Information for GPs
STAREE is a double-blind, randomised, placebo-controlled primary prevention trial designed to assess whether daily active treatment of 40 mg atorvastatin will enhance disability free survival (death, dementia and disability) and prevent major cardiovascular outcomes in healthy participants aged 70 years and over.
Why be a GP Co-Investigator in the STAREE study?
- This trial of vital interest to general practitioners and their patients, will address an important question in regards to statin use in those aged 70 years and over.
- STAREE examines the nett effects (risks and benefits) of statin therapy in elderly individuals free of established vascular disease and diabetes.
- Largest single project grant yet awarded by NHMRC.
- The work required for the study is conducted by the STAREE research staff.
- Administrative reimbursement of $100/ randomised patient made to your practice.
- In conjunction with STAREE, a RACGP CPD program will be offered over the course of the next triennium.
- The trial is coordinated by Monash University.
- The researchers undertaking STAREE have previously conducted research in general practice, publishing widely (acknowledging all co-investigators) including:
The Reduction of Atherothrombosis for Continued Health (REACH) Registry, Australian National Blood Pressure Study (ANBP2) and Aspirins in Reducing Events in the Elderly (ASPREE).
This project is being carried out in accordance with the National Statement on Ethical Conduct in Human Research (2007) produced by the National Health and Medical Research Council of Australia. This statement was developed to protect the interests of trial participants who agree to human research studies.
The ethical aspects of this research project have been approved by the following human research ethics committees:
- Monash University Human Research Ethics Committee (MUHREC)
- RACGP National Research and Evaluation Committee
- Curtin University Human Research Ethics Committee
- University of Tasmania Human Research Ethics Committee
- University of Newcastle Human Research Ethics Committee
How to get involved
Are you interested in becoming a GP co-investigator?
We’re recruiting in Victoria, Western Australia, South Australia, Tasmania, Queensland and New South Wales.
Please contact us on 1800 770 664 to speak to a STAREE staff member or email: email@example.com.
CPD program for GPs
Medical practitioners have the opportunity to use their participation in the STAREE clinical trial to gain RACGP CPD program points over the course of the following triennium. The current triennium ends 2019.
GP co-investigators who register for CPD Category 2 points are awarded 30 points for study related activities that equate to a maximum of 15 hours of self-directed involvement which could include baseline screening of potential participants.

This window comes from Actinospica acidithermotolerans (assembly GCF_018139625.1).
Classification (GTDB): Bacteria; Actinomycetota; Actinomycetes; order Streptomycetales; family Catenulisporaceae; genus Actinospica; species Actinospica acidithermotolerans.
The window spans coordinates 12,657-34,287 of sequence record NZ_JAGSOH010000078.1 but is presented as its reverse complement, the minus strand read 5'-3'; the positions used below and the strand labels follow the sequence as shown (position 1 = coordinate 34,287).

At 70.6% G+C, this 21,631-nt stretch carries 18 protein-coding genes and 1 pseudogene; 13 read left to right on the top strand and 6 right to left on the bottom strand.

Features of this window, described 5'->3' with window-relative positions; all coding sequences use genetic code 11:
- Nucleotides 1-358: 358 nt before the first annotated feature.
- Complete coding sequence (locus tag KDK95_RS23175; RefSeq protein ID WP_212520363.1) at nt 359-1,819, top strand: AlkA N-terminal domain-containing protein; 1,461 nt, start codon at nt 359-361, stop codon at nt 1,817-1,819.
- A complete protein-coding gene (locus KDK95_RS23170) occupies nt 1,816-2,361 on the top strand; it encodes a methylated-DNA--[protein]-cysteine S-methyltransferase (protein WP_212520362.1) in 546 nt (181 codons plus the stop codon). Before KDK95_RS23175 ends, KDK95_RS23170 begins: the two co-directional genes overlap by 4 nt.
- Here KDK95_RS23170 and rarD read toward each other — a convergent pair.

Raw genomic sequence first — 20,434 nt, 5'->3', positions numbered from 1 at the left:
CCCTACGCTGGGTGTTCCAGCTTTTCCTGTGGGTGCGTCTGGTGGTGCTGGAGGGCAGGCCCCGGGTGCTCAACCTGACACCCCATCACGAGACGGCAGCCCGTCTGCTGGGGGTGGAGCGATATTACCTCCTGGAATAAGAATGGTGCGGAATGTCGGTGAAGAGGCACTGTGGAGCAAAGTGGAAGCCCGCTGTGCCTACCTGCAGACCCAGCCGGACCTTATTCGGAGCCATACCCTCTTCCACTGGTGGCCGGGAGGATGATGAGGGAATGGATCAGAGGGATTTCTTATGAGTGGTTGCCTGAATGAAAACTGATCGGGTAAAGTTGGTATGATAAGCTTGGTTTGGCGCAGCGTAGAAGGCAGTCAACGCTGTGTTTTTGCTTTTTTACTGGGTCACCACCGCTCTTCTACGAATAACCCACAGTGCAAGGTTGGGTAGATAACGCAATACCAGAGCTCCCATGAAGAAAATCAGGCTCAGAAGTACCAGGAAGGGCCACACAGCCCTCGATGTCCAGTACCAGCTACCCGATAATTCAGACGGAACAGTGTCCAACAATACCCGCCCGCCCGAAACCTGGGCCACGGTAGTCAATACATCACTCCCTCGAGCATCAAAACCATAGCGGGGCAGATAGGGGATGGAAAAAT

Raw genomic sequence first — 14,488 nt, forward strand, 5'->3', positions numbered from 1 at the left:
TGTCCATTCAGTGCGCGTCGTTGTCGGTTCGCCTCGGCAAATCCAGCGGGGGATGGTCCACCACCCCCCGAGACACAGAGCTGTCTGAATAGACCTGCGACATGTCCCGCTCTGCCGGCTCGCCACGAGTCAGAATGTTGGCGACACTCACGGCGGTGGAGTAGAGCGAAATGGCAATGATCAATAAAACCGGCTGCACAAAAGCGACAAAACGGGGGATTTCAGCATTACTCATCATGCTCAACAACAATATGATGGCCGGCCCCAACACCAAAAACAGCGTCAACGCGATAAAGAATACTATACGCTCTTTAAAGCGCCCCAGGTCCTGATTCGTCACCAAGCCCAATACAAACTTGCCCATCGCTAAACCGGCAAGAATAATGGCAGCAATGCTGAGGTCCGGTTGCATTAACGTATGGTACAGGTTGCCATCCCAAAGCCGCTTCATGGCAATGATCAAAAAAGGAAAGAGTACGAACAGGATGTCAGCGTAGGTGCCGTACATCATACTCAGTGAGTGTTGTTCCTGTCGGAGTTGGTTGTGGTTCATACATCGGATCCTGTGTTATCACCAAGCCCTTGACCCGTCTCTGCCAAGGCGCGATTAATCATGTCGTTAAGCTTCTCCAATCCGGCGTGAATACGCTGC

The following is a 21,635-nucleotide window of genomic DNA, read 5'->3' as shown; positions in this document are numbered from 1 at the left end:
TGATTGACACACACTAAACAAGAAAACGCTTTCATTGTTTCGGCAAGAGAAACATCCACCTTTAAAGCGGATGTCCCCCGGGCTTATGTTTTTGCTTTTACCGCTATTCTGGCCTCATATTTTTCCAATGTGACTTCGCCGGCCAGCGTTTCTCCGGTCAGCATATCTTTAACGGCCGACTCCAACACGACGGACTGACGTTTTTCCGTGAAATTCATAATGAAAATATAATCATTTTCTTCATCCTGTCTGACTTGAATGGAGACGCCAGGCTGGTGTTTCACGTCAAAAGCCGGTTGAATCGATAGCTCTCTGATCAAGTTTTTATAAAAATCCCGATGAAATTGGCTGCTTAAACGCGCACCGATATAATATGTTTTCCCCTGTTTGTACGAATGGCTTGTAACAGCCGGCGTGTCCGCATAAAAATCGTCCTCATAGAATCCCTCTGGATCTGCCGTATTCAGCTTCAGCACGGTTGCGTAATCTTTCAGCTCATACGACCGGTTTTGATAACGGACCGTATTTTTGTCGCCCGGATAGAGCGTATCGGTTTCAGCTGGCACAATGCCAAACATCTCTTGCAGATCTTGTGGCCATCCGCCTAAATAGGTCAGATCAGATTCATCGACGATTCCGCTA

The STAREE clinical trial can also be used as a self-directed Category 1 activity, however the co-investigator must submit an online application form at racgp.org.au/education/professional-development/qi-cpd/self-directed-learning.
The form will require you to list all your supporting activities of the STAREE clinical trial including participation in reinforcing activities such as further research or development of the trial.
If you have any enquiries or need further information please contact the RACGP on 1800 331 626 or email: firstname.lastname@example.org.
Misinformation about STAREE
In August 2017, incorrect claims about the STAREE trial were made via national radio and social media. A pharmacist and master herbalist, made these claims on a nationally syndicated guest spot on Macquarie Radio, on the website i2p.com.au and on his own social media pages.
They incorrectly claimed that STAREE is funded by pharmaceutical companies and is a ‘sneaky’ move by ‘big pharma’ which targets vulnerable Australians. He encouraged prospective participants to ‘rip up’ their patient information and consent forms.
STAREE receives funding from the National Health and Medical Research Council. We are proud of our independence from pharmaceutical funding. We believe this builds trust with the community and reduces researcher biases.
STAREE and its associated participant communications have been reviewed by an ethics committee for transparency, clarity and accuracy.
The risks and benefits of statins in the healthy elderly have never been addressed in a large, independent population based trial. The trial fills a gap in the literature that the NHMRC has deemed of value to society.
The claims that STAREE is taking advantage of elderly Australians who are likely to feel pressured into participating are unfounded. The claims appear to universally equate ‘elderly’ with ‘vulnerable’. STAREE participants can only join the trial with the approval of their GP and following a mandatory health check. This ensures that healthy people, capable of making free and informed consent decisions join the study.
Many older Australians are physically healthy, mentally alert and maintain their capacity to make sound decisions. The decision to contribute to medical research often provides them with personal pride and a sense of purpose.
False claims such as these needlessly undermine the public’s trust in medical research. Without that trust, medical research in this country grinds to a halt.
If you have a patient participating in STAREE who has expressed these or similar concerns to you, we ask that you encourage them to speak directly to study staff. We have patient-focused resources available on our website.